How to choose the right goggle size for you:
It's important you get the correct frame size for your face.
- Extra-small frames are generally suited to young children.
- Small frames are generally suited to children and women with smaller-than-average faces.
- Small/medium frames are generally suited to teenagers, most women, and men with smaller-than-average faces.
- Medium frames are generally suited to most men, as well as women who prefer a larger frame size.
- Medium/large frames are generally suited to men with larger faces.
- Large goggle frames are generally suited to people who simply like the oversized goggle look.
If you wear an XL helmet, some goggles may not feel comfortable and you may experience pressure on your face around your temples, nose, and forehead. In this case, a goggle strap extender can help solve this problem.
How to know if your goggles fit properly:
It's important that your ski goggles fit correctly. They should fit comfortably, without pinching or pressure. Look out for the following common signs that your ski goggles are a bad fit:
- If you experience pinching on the bridge of your nose, this can mean you simply need to adjust the strap so the goggles fit higher on your face, but if that doesn't work you may need a smaller fit or a different bridge contour.
- If you have a gap at the bridge of your nose, you may need to secure your goggles lower, or you may need a wider fit.
- If your goggles pinch at the temple and loosening the strap doesn't help, you'll need a larger size.
- If you experience pressure on the outer eye socket, your ski goggles are too small.
S&B Pro Tip: Try your goggles on with the helmet you will be skiing and/or snowboarding in. This will help you to see if the goggles and helmet integrate properly and help you to avoid the goggle gap and brain freeze!
Interchangeable and Bonus Lenses
Certain goggles come with two lenses as part of a package, which allows the user to tune their goggles depending on conditions. One lens is normally best suited for when it's bright and the other for flat light and darker conditions. Changing them is quite easy after a little practise.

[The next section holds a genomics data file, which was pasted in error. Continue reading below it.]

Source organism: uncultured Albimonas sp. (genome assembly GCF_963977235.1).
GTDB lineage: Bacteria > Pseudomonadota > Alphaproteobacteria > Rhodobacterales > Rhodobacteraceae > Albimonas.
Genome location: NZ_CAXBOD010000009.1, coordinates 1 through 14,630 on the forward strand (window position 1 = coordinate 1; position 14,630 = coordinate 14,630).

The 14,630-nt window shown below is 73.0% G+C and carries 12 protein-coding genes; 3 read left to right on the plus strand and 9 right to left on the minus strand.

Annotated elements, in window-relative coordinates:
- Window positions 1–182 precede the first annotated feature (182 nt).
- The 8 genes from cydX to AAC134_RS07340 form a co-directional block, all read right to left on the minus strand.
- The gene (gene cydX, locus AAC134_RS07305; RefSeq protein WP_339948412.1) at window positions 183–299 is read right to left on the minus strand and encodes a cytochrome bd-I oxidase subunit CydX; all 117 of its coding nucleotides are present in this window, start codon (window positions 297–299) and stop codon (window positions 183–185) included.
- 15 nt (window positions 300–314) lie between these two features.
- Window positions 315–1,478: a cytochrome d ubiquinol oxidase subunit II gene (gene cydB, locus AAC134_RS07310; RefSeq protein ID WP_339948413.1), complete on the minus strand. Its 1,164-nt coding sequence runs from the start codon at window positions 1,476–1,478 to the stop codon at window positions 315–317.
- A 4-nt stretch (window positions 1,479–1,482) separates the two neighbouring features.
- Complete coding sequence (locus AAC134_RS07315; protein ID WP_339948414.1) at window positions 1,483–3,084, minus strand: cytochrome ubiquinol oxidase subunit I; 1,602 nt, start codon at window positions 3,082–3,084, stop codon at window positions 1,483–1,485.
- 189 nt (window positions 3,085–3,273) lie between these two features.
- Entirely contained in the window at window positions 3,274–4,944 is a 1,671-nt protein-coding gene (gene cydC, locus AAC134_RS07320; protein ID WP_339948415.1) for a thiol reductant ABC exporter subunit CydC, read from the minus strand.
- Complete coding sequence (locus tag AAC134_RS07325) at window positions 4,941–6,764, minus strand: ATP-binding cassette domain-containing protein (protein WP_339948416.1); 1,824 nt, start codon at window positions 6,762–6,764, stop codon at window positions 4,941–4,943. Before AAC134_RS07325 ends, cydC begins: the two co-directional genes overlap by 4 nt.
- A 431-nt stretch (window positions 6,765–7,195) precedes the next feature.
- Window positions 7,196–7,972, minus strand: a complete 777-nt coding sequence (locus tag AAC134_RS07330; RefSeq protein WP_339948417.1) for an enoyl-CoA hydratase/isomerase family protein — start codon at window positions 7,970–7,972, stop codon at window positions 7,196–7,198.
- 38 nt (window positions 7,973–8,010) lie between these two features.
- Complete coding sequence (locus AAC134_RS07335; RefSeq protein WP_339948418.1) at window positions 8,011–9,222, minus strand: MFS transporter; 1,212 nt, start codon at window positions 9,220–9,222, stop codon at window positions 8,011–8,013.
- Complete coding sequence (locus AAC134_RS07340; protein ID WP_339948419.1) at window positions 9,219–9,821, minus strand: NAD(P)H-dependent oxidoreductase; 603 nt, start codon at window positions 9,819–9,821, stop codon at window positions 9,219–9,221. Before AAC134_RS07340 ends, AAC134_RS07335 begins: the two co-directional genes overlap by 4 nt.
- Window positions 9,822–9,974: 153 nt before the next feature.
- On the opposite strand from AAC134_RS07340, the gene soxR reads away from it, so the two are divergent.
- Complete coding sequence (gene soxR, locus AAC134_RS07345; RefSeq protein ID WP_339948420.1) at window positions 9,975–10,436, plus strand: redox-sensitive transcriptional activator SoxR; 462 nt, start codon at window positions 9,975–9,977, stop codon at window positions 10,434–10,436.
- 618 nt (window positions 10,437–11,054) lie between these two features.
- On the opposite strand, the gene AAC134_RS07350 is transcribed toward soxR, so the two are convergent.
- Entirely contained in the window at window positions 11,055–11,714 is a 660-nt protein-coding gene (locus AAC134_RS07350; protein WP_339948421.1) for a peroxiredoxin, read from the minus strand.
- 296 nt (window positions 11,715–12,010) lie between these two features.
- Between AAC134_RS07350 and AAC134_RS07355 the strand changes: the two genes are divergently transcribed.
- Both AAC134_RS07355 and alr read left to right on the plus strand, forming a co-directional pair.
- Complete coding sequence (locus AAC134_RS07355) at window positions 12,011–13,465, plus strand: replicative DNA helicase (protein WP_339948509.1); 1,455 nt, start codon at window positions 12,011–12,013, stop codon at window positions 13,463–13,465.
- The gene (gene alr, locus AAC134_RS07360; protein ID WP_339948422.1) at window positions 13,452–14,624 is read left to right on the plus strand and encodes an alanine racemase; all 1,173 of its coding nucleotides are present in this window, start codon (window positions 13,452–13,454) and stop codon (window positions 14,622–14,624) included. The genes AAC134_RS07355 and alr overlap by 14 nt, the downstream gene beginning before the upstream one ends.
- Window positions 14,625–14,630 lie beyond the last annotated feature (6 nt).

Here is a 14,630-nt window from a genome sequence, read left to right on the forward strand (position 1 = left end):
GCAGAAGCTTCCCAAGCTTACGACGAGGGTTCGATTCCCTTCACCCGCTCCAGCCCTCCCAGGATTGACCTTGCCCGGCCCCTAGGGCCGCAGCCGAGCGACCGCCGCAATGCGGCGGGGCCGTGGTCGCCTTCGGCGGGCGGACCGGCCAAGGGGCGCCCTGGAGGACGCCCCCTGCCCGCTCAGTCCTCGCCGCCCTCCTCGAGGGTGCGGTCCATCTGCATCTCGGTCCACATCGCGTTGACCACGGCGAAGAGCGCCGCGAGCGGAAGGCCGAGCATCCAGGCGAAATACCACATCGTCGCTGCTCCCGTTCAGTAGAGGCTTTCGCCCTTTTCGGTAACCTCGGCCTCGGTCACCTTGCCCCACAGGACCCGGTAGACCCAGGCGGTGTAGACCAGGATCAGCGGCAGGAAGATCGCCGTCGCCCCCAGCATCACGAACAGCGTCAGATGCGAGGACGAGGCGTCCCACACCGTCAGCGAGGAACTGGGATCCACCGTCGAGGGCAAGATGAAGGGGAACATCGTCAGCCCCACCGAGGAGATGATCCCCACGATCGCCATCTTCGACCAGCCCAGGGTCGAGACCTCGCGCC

Some goggles use a magnetic lens change system and some use a mechanical lens change system. Others use a combination of the two.
Some brands have integrated facemasks that cover your nose and cheeks for full face coverage to keep out the cold. At Skiis & Biikes, we carry Anon goggles with MFI (magnetic facemask integration). When the goggles come with a facemask, the product title with have the letters "MFI". You can also buy MFI facemasks separately in a variety of colours to match your on-hill look or express you personality.
Some goggles have protective additives that will absorb impacts made to the face and goggles caused by falling or crashing. From Briko, the Bumper system protects from frontal impacts and the Flexa system makes the frame soft and able to optimize the goggle fit. From Marker, MAP technology foam is strategically placed to absorb impact forces during a crash.
Maintenance and Care
- When in use, only clean the lenses with the bag the goggles are sold with. This is a special fabric designed to do this job. Tissues, cotton, sleeves etc are highly abrasive and will scratch the lens with use.
- Only clean the lens when it is dry. If you take a fall and the goggle fills with snow, let the goggle dry out, then clean it even if it means skiing with a bit of snow inside.
- Never let your lens touch the table or hard surface when you set them down. Place them on the foam side with the lens facing up.
- When off the slopes allow goggles to air dry thoroughly before stowing in their bag.
- Store your goggles in a soft sack or case when they are not in use. Most come with one when purchased.
- S&B Pro Tip: Don’t wear your goggles on your head. Your head is like a funnel and pumps out a huge amount of heat and your will quickly fog up. While goggles should remain fog free through the venting and double lenses, this will aggravate it enormously. You should be wearing a helmet anyways, so this shouldn't be a problem!